Working with older Scouts between the ages of 14-18 …
… is both challenging and rewarding. What interests keep them involved? Simply turning up the ‘wow’ factor doesn’t do much to keep them engaged, because they are looking for much more than fun. Respecting and understanding what older Scouts need takes patient observation and an open dialogue.
Our expectations of older Scouts are often very different than what they are looking for. Older Scouts continue to need direction, but they want independence. They strive to win our trust and confidence while they develop decision making skills. They need us to be responsible, caring, and fair adults. Their interest in Scouting is still strong, but it is different than younger Scouts. Scouting can be a refuge from some of the expectations and pressures that push and pull on young people at this age.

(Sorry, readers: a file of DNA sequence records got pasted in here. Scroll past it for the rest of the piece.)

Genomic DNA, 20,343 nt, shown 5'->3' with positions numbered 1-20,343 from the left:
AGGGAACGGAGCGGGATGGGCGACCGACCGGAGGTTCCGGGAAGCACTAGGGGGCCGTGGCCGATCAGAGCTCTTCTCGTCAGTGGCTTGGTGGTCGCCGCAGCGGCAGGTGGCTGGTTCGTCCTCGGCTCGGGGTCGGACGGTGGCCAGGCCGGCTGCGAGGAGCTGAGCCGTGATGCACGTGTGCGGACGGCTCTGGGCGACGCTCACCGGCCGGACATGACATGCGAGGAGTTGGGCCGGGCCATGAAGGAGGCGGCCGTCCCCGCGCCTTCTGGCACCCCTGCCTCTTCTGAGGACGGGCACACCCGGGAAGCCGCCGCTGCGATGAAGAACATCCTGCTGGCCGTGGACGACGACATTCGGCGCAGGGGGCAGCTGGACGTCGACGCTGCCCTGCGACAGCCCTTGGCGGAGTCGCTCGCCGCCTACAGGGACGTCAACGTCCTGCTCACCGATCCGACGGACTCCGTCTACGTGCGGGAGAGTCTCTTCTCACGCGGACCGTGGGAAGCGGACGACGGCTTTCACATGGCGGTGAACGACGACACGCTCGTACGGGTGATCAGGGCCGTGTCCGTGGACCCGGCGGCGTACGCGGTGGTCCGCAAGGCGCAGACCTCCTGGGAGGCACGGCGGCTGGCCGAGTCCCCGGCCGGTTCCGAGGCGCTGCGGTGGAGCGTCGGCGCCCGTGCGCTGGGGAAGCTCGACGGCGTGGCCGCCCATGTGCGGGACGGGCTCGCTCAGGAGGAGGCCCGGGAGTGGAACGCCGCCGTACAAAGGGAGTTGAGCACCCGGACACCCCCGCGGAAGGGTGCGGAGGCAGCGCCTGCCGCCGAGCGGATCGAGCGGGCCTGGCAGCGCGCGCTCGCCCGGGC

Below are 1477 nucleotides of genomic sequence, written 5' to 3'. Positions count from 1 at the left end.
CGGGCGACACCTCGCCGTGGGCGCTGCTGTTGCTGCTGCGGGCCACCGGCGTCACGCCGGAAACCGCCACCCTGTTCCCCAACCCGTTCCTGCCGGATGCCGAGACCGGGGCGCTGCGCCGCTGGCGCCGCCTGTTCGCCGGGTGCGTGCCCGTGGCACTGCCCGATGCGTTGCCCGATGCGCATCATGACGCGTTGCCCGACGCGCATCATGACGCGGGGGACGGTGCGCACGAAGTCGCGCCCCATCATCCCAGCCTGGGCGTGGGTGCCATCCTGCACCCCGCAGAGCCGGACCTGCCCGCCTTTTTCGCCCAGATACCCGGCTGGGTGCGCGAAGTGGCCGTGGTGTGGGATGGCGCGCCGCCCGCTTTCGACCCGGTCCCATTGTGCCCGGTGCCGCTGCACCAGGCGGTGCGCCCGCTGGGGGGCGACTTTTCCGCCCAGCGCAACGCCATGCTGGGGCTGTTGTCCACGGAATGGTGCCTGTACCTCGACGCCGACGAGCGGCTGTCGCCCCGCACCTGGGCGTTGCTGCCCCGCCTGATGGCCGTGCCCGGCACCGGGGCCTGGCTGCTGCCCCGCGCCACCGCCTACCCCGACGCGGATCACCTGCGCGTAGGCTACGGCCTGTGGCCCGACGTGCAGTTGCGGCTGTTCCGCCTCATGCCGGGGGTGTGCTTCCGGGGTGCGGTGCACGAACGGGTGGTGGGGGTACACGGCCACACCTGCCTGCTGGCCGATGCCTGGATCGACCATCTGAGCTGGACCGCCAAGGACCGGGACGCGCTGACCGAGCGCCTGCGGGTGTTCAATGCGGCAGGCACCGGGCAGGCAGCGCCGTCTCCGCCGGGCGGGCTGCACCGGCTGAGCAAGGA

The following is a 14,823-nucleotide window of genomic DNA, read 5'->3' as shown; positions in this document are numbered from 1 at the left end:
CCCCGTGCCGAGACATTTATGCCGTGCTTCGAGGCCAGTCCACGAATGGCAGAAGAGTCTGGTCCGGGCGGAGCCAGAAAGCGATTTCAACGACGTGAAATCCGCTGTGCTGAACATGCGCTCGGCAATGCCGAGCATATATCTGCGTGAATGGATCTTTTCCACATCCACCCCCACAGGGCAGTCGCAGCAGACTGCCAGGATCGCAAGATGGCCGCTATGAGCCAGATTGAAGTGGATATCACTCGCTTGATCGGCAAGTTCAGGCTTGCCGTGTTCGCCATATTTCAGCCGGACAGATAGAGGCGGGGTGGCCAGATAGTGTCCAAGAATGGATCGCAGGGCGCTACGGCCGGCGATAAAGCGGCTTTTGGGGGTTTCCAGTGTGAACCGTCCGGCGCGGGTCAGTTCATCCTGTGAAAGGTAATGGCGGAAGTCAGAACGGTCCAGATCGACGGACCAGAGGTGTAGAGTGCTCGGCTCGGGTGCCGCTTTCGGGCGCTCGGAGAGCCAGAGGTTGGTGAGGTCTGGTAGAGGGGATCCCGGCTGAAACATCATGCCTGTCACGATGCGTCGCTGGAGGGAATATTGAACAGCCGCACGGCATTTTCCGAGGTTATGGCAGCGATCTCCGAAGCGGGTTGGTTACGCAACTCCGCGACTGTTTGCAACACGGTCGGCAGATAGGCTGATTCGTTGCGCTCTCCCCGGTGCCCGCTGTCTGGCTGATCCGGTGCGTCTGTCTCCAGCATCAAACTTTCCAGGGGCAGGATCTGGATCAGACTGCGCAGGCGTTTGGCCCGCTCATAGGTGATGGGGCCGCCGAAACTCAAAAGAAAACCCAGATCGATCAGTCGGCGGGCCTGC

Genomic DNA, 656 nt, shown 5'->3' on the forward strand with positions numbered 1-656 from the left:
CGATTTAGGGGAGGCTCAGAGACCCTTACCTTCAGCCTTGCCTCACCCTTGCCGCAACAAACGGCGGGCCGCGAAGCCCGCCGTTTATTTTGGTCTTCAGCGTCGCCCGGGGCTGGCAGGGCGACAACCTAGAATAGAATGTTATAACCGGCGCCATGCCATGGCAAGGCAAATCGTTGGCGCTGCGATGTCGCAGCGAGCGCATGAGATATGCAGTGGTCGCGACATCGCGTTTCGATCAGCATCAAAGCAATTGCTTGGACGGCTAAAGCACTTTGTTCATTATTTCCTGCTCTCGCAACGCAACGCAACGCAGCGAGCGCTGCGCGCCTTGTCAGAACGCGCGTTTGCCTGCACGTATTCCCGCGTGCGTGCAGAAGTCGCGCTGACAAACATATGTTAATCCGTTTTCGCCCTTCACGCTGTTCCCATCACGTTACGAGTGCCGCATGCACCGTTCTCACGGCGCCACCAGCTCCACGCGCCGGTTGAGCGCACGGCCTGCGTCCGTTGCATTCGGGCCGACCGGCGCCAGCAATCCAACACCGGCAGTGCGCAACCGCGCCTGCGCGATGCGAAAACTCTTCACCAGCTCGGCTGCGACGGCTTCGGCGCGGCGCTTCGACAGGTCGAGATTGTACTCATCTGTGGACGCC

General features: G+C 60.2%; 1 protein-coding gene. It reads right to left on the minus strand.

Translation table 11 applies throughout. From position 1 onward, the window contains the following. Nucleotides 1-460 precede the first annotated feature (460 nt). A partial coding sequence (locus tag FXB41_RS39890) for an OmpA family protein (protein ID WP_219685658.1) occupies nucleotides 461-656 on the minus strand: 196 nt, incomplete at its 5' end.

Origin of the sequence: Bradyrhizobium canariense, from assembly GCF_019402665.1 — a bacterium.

When Scouters act like bosses, drill sergeants, or teachers older Scouts walk away. When Scouters join their journey towards responsible adulthood they will remain involved. If we remain accepting and optimistic we’ll see the contributions they are making to their family, their community, and their fellow Scouts
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